My comments about the Oath were not made in the Commons but in response to questions from a radio interviewer who challenged my opposition to the Government’s proposal. He first asked me whether I would agree that the requirement to swear the Oath should be dropped in order to allow Sinn Fein Members to take their seats. I replied that Sinn Fein had said repeatedly that the existence or otherwise of the Oath would not make any difference to them; their boycott of Westminster was based on their belief that the British Parliament had no right to govern any part of the island of Ireland. The interviewer then asked me a direct question on what my view would be if Sinn Fein were to drop its abstentionist policy (as they have done with both the Dail and Stormont), wanted to take their seats and it really were the case that the current words of the Oath or Affirmation became the sole thing preventing that from happening. I sought to give a straight answer to a straight question. I replied that, if that ever were to happen, I thought we would need to re-examine the Oath.
I should make three things clear. First, if there were to be any review of the words of the Oath and Affirmation, it would have to take place on a United Kingdom basis, looking at the position of any elected MP who felt that he or she could not in conscience take the Oath in its current form. It would not be right to have some special arrangement just for MPs from one political party or one party of the United Kingdom.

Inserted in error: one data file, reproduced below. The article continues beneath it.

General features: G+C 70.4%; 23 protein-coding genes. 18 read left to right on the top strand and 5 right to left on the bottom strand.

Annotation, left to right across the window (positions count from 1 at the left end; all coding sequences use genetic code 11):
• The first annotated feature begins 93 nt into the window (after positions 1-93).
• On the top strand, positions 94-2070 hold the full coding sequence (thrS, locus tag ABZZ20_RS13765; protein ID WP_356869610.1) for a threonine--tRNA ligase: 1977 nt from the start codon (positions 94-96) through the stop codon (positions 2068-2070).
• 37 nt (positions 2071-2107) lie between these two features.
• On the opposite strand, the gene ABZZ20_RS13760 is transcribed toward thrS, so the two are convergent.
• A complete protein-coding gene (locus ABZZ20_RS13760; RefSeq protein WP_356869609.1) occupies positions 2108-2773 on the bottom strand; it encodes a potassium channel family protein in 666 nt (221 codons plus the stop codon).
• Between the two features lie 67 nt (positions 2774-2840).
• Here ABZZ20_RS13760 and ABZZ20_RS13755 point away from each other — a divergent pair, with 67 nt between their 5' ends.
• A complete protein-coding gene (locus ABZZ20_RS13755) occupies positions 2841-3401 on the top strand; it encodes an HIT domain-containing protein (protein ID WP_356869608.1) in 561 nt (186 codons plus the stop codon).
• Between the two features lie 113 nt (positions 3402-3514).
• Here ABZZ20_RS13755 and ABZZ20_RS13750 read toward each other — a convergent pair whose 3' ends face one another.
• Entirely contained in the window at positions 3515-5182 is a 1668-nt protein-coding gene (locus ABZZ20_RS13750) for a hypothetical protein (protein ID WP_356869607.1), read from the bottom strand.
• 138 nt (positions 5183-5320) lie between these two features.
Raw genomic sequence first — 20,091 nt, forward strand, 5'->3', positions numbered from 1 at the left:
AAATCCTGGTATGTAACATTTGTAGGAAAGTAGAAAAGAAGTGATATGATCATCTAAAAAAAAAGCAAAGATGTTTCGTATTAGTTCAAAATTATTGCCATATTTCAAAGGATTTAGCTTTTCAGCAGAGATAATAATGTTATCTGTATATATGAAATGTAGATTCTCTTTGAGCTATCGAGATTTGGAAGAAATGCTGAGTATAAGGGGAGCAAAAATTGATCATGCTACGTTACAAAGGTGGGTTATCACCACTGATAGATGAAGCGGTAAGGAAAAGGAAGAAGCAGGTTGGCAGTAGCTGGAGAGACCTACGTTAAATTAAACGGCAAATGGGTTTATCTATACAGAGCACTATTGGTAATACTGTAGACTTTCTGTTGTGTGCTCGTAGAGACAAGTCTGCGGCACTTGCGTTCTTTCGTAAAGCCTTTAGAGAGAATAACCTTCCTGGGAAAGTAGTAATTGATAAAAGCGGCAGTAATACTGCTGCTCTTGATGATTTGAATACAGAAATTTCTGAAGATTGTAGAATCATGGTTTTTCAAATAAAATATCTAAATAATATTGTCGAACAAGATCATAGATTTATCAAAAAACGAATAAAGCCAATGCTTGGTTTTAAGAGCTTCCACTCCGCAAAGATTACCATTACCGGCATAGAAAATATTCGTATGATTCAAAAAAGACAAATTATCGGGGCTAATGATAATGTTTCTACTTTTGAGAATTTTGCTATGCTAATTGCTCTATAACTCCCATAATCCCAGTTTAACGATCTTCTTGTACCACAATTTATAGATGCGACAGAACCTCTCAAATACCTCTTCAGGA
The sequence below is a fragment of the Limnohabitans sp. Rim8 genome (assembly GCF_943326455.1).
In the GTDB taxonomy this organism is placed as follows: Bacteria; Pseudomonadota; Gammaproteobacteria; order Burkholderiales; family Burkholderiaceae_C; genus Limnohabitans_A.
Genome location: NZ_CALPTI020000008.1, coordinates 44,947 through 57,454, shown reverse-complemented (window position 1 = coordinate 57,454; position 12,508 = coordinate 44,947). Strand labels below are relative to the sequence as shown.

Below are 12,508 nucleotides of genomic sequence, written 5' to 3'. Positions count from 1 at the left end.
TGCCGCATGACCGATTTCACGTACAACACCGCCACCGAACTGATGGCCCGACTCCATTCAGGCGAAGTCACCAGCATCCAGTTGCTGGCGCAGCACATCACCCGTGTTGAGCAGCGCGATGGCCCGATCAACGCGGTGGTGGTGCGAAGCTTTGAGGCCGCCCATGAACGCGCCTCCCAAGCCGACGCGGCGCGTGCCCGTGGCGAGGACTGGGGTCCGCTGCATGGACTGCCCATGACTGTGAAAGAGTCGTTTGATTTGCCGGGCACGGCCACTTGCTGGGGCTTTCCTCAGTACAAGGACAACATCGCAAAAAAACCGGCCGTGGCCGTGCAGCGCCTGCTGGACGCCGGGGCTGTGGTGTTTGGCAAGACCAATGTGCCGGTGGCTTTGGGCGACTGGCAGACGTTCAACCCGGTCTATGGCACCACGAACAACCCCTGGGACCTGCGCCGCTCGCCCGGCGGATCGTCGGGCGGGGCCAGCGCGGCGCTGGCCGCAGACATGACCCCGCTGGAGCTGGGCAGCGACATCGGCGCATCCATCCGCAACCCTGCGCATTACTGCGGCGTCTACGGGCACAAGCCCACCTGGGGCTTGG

Second, any such review would have to involve extensive cross-party discussion. In the end, it would be for the House of Commons to decide (by convention in a free vote) whether to make any change.
Third, my own very strong view is that if there were to be any change, it ought to take the form, not of replacing the present words, but of offering an additional, alternative formula. I personally would want to carry on taking the Oath as it now exists.
There is indeed a constitutional argument that would rule out change on the grounds that the monarchy and the relationship of monarchy and Parliament are integral to the way we govern ourselves and that an oath to the monarch makes personal the allegiance that we as citizens owe to our country. I respect that case but I think that it needs to be weighed alongside the argument that it is for the people to decide whom they elect to represent them and that the House of Commons should not create barriers to stop an elected Member from taking his or her seat. The analogy here is with the changes that the House made in the Nineteenth Century to allow Jewish and atheist MPs to sit. This case is not new and is supported by, among others, the former Speaker, Baroness Boothroyd.
I think that this subject is worth a reasoned debate among both politicians and the wider public."
Also see David Lidington’s recent platform post: ‘Sinn Fein must demonstrate a permanent commitment to exclusively peaceful politics’.